A wonderful round trip
Mike Trippitt, wife Clare and Clumber spaniel Farley head to Alton Water on the Shotley peninsula
IT is August bank holiday weekend, and despite the wet weather of the previous few weeks we’re expecting a bright, warm late summer day. There is ample space in the car park when we arrive at the visitors’ centre just outside Stutton. Cyclists remove cycles from racks, walkers put on boots, dogs leap from hatchbacks and are attached to their leads. People and canines alike share excitement and anticipation – keen to be on their way.
Alton Water is entirely man-made. The Tattingstone valley was dammed in 1974 to meet increasing demand for water in the Ipswich and Felixstowe areas. Twelve years later water from the reservoir began being pumped into the supply. Today 200,000 users receive close to 7 million gallons of water from it.
We decide to do the 8.2-mile circumnavigation in a clockwise direction. Beginning our walk due east towards Tattingstone we see a conspicuous sign. It reminds us that the area is a shared space for pedestrians and cyclists, and that dogs are to be kept on leads. With Farley happily on his extender lead – invented for this very purpose – we set out along the footpath closer to the water’s edge.
Rosehips, dandelions, ferns and blackberry bushes line our route, while to our right Alton Water peeps at us through Rabbets Wood. For those wanting a walk of only a mile or two, this first section, called Alton Water Nature Trail, is ideal, a well-managed conservation area for ground nesting birds and small mammals, waterfowl, grebe and terns. There are bird hides, information boards and waterfowl rafts.
After 1.5 miles we arrive at a small inlet called The Wonder. A short section of our walk is shared with the cycle path. There is an information board and a car park – another possible starting place – and just across the road, Tattingstone Wonder is a curious sight. Built in 1790 by Thomas White the owner of nearby Tattingstone Place, the Wonder consists of three cottages that appear like a flint-clad parish church. It is said White had the folly built because his didn’t like the view of the two existing cottages from his house, a quarter of a mile away.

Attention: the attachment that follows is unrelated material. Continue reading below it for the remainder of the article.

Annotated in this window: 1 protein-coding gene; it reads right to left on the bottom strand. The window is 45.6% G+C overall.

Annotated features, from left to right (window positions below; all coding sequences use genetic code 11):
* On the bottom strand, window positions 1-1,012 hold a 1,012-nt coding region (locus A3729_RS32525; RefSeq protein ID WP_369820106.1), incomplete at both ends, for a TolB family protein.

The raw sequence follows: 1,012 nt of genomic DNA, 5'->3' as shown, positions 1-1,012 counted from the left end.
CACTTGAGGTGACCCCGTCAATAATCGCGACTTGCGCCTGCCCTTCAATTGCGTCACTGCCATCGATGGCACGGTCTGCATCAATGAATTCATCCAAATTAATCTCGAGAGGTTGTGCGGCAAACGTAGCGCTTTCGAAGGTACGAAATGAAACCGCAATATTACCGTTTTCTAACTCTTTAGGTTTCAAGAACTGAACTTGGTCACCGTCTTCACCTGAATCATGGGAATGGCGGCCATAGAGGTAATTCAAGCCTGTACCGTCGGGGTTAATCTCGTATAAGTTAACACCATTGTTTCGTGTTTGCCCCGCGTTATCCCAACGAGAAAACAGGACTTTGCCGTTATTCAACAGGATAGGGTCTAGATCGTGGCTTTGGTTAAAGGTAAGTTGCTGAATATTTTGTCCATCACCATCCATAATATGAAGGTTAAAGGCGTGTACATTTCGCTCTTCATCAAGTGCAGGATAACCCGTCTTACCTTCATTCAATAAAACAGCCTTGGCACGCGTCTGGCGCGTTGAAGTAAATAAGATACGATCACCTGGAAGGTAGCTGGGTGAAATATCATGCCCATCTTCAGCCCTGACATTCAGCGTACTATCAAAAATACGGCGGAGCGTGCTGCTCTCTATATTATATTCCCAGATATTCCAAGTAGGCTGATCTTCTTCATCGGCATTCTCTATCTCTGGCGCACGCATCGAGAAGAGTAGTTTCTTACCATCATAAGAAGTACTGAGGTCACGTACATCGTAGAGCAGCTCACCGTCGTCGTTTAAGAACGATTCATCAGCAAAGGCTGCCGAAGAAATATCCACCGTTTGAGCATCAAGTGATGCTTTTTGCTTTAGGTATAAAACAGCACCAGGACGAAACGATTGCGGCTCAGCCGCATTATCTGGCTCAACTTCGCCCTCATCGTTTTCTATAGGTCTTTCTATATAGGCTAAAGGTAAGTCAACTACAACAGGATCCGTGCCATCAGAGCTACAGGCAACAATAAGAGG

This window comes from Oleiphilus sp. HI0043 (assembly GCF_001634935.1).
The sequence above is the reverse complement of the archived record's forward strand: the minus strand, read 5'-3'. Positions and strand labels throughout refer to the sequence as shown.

At Lemons Hill we reach the road bridge across the water. Psychologically, if not geographically, it marks the mid-point of our day, so it’s time for lunch. The White Horse at Tattingstone serves Farley, Clare and I well, although The Wheatsheaf in the same village also takes dogs. Both involve a walk along a road and add a mile, and with so many places to picnic around the park, a pub lunch is not a necessity.
The second half of the circuit is comfortable walking, and a contrast to the first. The path skirts an estate, offering open views across farmland, through woodland and across the water, and the landscape is more undulating.
At Birchwood House, Crag Hall Covert and Old Alton Hall Farm there are several public footpaths to choose from. Beginning from the car park on the north bank of Lemons Hill bridge, walkers have options for a stroll of two or three miles. The footpath and cycle path merge for much of the way to the dam, but it couldn’t be described as busy, even on a bank holiday weekend.
As you approach the eastern edge of Alton Water structures appear – the draw-off tower reaches out into the lake, and the dam defines a clinical, straight edge between water and valley below. Here, the wooded banks, nature reserve and bracken-lined tracks are no more. The area is open, grassed and distinctly manufactured. Yet it is impressive. Not only are the views of Suffolk’s countryside all around, the concrete spillway channel and treatment plant are testament to the processes going on under the surface.
Anglian Water appears to strike a balance in its policy of allowing access to the site and keeping users safe. Appropriate warning notices remind visitors of what lies below the water and make it clear that swimming is prohibited. But the ‘dogs on leads’ policy will not suit all dog walkers. Mike Ewart, an Alton Water Volunteer since they were founded 20 years ago, is trained in wildlife monitoring and conservation. He says out of control dogs can be a hazard to wildlife and can undermine conservation work.
“If they go into areas away from the paths where there are ground nesting birds and small mammals, everything gets disturbed. Ground nesting birds will not come back gain. Small mammals will disappear. We are not against dogs, but we need to keep some areas for the wildlife.”
Arriving back at the visitors’ centre we’re exhausted. We we’ve walked over 10 miles, Farley is content. After quenching his thirst, he looks like a dog that will fall asleep rather quickly, and sleep rather well.
Farley, a happy spaniel